Abyssinia, Who Art Thou?

Abyssinia, Who Art Thou?

Ethiopian Earth is a 6-part report on natural building in Ethiopia that I authored following two months of research that I conducted in the country between January and April 2006. I have divided this report into sections by region, and have also documented a natural building project that I facilitated at the end of my time there, and a proposal for a much larger project to be built at some point in the future. But first, a few words about how I came to conduct this research, why I embarked on an Ethiopian Odyssey in the first place.

My first Ethiopian experience was at an Abyssinian restaurant at least a decade ago in Canada. It was my first foray into African cuisine, and I was hardly the epicurean adventurer I am today. But it was well worth the gastronomical risk. The food was delicious, and the best part of all was that we got to eat it with our hands, from one big communal plate. It was a bonding experience like no other, a first impression that left me with a tactile food fetish. I realized how the fork, only introduced a couple of hundred years ago, has separated us from each other and from the universal life force. But it didn?t have to be this way?

The next life-changing Ethiopian experience I had was a few years later, in Israel. My friend Jejaw invited me to his wedding, and almost all of the guests were Habeshan ? Ethiopian-Israelis. Almost all of the music they played was Amharic, which suited me just fine -- I?ve come to prefer African music over European or American music, there?s much more flow, a focus on process over product, instruments of infinite anarchy. But when the grandmas and grandpas started to strut onto the dance floor and bust out the sexy moves, it was then and there that I fell in love with all things Ethiopian. A culture that celebrates its seniors, doesn?t confine them to geriatric gaols, is one that we need to learn from, badly.

Back in Canada a few years after that, I took a university course in African history, and learned that Ethiopia was the only country in Africa to have avoided the European colonization of the continent. True, later on in the game, fascist Italy occupied Ethiopia, but only for five years, before they were expelled by Allied forces in the Second World War. But the Italians never put down any significant colonial infrastructure, never fully penetrated the Ethiopian psyche. And the Ethiopians were the only Africans to have developed their own indigenous form of writing ? probably the most beautiful one in the world. I resolved to see the country for myself; I wanted to learn how to be African, and strong, and beautiful, too.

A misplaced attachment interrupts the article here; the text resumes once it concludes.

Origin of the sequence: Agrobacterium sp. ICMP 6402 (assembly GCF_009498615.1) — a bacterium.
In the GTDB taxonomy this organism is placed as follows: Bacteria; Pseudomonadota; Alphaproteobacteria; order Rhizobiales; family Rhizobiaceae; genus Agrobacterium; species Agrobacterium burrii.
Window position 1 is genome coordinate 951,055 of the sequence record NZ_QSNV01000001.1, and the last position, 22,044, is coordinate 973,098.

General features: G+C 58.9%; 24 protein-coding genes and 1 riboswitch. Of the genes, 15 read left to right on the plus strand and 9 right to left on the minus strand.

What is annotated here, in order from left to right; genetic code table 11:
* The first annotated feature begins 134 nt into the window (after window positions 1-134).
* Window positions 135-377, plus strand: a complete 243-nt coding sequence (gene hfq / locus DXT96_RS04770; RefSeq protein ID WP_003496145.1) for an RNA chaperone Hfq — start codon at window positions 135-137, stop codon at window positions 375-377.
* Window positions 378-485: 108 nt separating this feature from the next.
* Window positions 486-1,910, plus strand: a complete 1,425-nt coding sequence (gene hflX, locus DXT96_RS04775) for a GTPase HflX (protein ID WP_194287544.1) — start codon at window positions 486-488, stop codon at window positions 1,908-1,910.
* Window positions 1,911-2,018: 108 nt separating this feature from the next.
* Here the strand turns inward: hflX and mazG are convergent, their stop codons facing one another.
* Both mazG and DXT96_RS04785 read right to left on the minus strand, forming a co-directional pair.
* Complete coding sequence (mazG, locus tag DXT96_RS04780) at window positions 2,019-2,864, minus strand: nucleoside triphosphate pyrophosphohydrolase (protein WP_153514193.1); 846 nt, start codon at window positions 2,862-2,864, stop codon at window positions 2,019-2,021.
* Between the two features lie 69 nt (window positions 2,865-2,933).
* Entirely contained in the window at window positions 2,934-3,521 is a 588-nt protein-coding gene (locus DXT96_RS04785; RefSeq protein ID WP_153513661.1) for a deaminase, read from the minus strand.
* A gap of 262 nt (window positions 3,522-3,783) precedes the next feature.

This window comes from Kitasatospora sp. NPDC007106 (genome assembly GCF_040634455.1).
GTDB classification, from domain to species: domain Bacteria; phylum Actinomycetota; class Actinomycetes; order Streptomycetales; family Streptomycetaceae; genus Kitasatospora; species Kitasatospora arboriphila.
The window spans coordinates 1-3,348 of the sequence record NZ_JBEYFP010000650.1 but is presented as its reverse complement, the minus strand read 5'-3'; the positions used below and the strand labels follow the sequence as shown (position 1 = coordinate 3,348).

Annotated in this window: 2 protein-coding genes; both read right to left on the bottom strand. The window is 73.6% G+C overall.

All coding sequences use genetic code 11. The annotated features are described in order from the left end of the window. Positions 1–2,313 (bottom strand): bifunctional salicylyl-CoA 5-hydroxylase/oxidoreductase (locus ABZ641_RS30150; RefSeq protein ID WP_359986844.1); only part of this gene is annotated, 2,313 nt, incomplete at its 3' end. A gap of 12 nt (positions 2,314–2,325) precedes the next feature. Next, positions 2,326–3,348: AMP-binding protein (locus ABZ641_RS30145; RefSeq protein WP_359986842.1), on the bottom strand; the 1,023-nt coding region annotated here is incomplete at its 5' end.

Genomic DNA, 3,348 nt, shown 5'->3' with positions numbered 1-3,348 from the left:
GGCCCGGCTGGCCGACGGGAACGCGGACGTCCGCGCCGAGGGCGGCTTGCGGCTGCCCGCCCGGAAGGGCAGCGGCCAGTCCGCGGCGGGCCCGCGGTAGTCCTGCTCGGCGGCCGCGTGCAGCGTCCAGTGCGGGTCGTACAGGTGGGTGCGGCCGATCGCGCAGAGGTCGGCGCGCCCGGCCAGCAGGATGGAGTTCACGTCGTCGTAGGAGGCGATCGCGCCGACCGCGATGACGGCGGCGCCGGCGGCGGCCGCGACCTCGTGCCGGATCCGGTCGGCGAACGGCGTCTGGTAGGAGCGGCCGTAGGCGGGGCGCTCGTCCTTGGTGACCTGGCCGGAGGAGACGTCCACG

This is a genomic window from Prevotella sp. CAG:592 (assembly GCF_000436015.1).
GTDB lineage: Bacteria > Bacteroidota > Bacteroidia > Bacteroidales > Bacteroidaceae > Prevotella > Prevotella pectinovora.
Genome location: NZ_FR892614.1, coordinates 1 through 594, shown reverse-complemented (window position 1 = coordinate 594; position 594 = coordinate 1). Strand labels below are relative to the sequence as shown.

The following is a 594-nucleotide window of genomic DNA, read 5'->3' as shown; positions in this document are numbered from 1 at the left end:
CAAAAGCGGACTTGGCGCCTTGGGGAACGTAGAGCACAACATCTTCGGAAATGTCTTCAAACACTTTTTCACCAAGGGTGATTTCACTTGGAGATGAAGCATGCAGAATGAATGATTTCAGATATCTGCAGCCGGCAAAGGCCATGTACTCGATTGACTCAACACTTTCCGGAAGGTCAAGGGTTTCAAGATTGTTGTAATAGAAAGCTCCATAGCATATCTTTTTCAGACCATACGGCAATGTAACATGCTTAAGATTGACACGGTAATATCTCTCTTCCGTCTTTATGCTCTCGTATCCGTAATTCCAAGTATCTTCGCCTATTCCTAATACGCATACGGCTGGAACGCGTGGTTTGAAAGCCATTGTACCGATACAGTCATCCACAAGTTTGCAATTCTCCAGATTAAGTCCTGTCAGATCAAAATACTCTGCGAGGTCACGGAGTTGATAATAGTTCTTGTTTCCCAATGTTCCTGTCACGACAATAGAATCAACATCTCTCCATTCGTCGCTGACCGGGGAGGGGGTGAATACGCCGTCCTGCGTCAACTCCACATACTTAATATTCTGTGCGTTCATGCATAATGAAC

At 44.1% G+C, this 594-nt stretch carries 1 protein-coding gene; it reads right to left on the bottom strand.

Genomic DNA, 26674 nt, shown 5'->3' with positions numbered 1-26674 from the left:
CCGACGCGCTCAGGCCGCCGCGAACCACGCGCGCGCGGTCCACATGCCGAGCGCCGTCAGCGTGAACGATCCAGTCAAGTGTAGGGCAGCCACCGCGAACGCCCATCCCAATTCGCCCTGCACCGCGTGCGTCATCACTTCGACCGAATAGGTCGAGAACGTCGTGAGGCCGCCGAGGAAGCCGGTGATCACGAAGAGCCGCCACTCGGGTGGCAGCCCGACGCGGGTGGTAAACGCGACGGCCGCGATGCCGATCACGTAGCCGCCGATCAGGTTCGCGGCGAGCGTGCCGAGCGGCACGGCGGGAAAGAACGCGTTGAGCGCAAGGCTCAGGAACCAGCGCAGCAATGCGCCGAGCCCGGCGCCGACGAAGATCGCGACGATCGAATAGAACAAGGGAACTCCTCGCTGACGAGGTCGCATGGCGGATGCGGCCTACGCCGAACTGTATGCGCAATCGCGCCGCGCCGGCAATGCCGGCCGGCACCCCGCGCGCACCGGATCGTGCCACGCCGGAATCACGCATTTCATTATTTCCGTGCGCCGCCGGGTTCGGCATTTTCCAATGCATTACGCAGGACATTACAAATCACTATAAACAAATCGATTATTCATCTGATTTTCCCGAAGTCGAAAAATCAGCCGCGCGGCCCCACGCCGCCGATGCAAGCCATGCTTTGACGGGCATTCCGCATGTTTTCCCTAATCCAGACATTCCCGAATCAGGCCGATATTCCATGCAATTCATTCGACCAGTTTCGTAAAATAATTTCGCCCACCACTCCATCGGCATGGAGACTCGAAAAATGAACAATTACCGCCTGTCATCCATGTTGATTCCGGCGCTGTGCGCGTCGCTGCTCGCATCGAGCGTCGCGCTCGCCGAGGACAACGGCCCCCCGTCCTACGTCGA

I also learned that ?Lucy?, the oldest human skeleton ever unearthed, was found in Ethiopia. For an anti-civilization activist who believes that our greatest glory lies in our distant past, not in our post-modern present or dystopic future, I figure that traveling to Ethiopia would be like traveling back in time, cracking the code to figure our how to live sustainably, as we had for millions of years before the advent of agriculture. I would channel our most ancient Abyssinian ancestors, I would channel the fierce African warriors of the Battle of Adwa, I would cast off my clothing and culture and be reunited with the birth mother of all of humanity.

Well? it didn?t exactly turn out the way I?d hoped. I quickly found out that just like every other place in the world, Ethiopia is trying very hard to be as American as possible. Globalization has infected just about every corner of the globe, the Garden of Eden is gone for good. There?s no going back now, only forward. There?s nowhere to run to, nowhere to hide, no escape; we?re all of us trapped here in the belly of the beast. Only only choice is to stand and fight, even if it?s our last stand; I?d rather die on my feet than live on my knees!

I was also startled by the realization that all is not alright in Abyssinia, nor was it in the distant past, for that matter. The reason that the European powers had decided to spare Ethiopia the rod of colonization was because it was a Christian country, and had been for a millennium. Well, it so happens that the reason that Ethiopia was already Christian, was because when missionaries first arrived there, they found an Axumite empire that had already subjugated the masses to its rule, a ready-made control mechanism to tap into. Hierarchy was already entrenched in Ethiopian culture, it didn?t need to be forced into submission by white people, it was already bowing down to its own black bosses.

Somewhat disappointed, but thankfully a lot more grounded, I spent the rest of my time in Ethiopia learning traditional methods of building shelter and passing on the methods that I?d learned elsewhere. And maybe most importantly, I learned a very fundamental life lesson. Namely, that everywhere in the world, there are a lot of selfish people living in fear, and a few folks with hearts of gold, coming from a place of love. That in every culture there are some negative qualities that we should call out and criticize, and there are some positive qualities that we should actively incorporate. And that in every country, there are some really pretty places that you just have to see, because they?re going to blow your mind wide open.

So, by way of introduction to Ethiopian Earth, I give you ? Abyssinia, Who Art Thou? A pictorial study of Abyssinian places and peoples, circa 2006. I am especially thankful to Anthoula, for having me as an honoured guest these last two months, and enabling me to carry out this important research, and to Tesfaye, and Desta, and Bacho, and Cababush, and especially to Hillina, without whom it may have been possible, but not remotely as pleasurable. Thank you teaching me Ethiopia, and making me more human. Lots and lots of love from Amoria =)

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